And to show you how serious eHarmony was, the following screen informed me that there would be no charge to my account for the trouble I'd gone through, and that my credit card information would be deleted.  They didn't even want to take my money after all of that.  
I moved on after that.  In the years since I've had a couple of reasonably long relationships. Both were with people that came out of nowhere, so to speak.  An actress in a play I auditioned for and performed in.  A woman that came from halfway around the world.  
Finding myself single again, I recently decided to give eHarmony another try.  I went back to their site and tried to start the process again.  
The system recognized me.  Before I could get started I got a message that basically said, "Look...  We told you before.  We can't match you.  We're really, really sorry, but please...  Don't waste our time."  I got this image of my profile being posted on some cork-board in the office where the eHarmony programmers worked.  Above it is posted, "Keep at it!  One Day we'll find a match for everyone, EVEN HIM!"
On May 4th, Scientific American Online had an article about these "scientifically based" online dating services.  Here's a link for you to read it yourself: "The Scientific Flaws of Online Dating Sites."  
One conclusion of the article is that the available evidence suggests mathematical algorithms are negligibly better at matching people over random chance.  It points out that a lot of what makes a relationship work isn't covered by the tests they tout.  The stress of being recently unemployed, or having life-changing disease like AIDS or Cancer, having a history of drug abuse, don't get picked up by their tests.  The people answering their questions, who presumably have yet to find a compatible match, are a pool of people who might not know what a compatible match is for them, and are making incorrect assumptions about what they want in a partner as they feed this information into those fields.  
I was encouraged by this article.  Until I got to the last page, that is.  That's when I found this paragraph: 
Indeed, it appears that eHarmony excludes certain people from their dating pool, leaving money on the table in the process, presumably because the algorithm concludes that such individuals are poor relationship material. Given the impressive state of research linking personality to relationship success, it is plausible that sites can develop an algorithm that successfully omits such individuals from the dating pool. As long as you’re not one of the omitted people, that is a worthwhile service.
"As long as you're not one of the omitted people..."  Huh.  Really?  Oh-kaay.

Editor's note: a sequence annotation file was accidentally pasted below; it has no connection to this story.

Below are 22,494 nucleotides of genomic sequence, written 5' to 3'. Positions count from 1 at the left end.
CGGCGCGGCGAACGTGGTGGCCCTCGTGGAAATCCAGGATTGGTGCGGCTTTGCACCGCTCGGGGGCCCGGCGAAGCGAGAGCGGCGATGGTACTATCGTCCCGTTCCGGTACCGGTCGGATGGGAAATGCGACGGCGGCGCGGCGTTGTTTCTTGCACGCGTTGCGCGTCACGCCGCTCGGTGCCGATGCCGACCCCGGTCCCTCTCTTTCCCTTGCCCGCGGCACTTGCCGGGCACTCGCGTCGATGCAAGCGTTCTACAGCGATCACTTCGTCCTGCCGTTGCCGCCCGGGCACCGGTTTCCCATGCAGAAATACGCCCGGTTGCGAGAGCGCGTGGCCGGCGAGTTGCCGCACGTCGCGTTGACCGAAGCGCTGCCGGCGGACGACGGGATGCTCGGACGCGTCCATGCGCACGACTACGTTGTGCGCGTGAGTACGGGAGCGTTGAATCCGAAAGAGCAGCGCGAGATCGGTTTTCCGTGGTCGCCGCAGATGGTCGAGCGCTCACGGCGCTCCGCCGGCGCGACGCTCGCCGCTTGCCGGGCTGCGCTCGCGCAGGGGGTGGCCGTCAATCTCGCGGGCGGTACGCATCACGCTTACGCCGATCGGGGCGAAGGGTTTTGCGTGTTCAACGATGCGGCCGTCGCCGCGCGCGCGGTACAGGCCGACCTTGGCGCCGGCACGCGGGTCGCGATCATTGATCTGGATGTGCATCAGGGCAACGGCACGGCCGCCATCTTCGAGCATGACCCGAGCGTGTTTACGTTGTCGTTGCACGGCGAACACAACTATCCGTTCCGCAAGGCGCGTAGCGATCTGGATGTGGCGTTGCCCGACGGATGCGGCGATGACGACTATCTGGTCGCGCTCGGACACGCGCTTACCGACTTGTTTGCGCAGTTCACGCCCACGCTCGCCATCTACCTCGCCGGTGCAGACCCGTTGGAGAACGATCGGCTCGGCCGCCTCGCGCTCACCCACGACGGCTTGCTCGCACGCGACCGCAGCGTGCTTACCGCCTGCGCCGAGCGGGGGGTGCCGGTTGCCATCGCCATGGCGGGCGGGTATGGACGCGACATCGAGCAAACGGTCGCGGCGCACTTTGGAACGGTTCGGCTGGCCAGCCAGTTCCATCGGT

When I tell people about my online dating experiences, one suggestion from them predominates: I should change my answers to these personality questionnaires.  Give more "normal" answers.  I should not set my standards so high, they'll also suggest.  
I'm not going to do that.  For one thing, and this may be my way of showing my relative lack of experience in long-term relationships, I don't see how this sort of compromise helps.  When I look around and see so many people breaking up or getting divorced, or even worse, trapped in bad relationships that they can't or won't get out of, I think to myself that I'd rather be single than go through that.  
But more importantly, I really do like the person I am.  I know I'm an odd-ball.  I've been this way for as long as I can remember.  I remember back in High School making having the choice of trying to act more normal in order to fit in more and "hang" with more people, or be myself and have a much, much smaller circle of friends.  I chose to be who I am as best I can.  I still stand by that decision.  
And really, it's the only fair way to enter a relationship, right?  I mean, if I start dating someone pretending to be normal and then suddenly started being myself, what would that poor woman think?  
Everyone tells you to "just be yourself" when trying to form relationships but how many of us really do that? 
I will.  I will state it right here.  I AM one of the Omitted People.  I don't do online dating, not just because they didn't work for me, but because they've made it clear they don't want me either.  That only tells me that their collection of profiles don't include anyone suitable for me.  Enough of that, then.  Sayonara.  No more online dating sites for me.
Unless they come up with something like "Omitted People-dot-Com."  That one I might check out.  
PS: Some of you may have noticed the link in the eHarmony "We can't match you" dialogue box where they offer me a copy of a personality profile they created about me.  I didn't check it out the first time.  I went back to the site while writing this blog and found that it's still there.  So, if you want to know what the personality of one of the Omitted looks like, you can find it here: My Personality Profile.  free Personality Profile


Blogger 芭樂米 said...


hear, hear! I thought i was the only one who felt this way about all these online dating sites. It's a great feeling knowing that i am not crazy.

June 10, 2012 at 10:25 AM  

Post a Comment

<< Home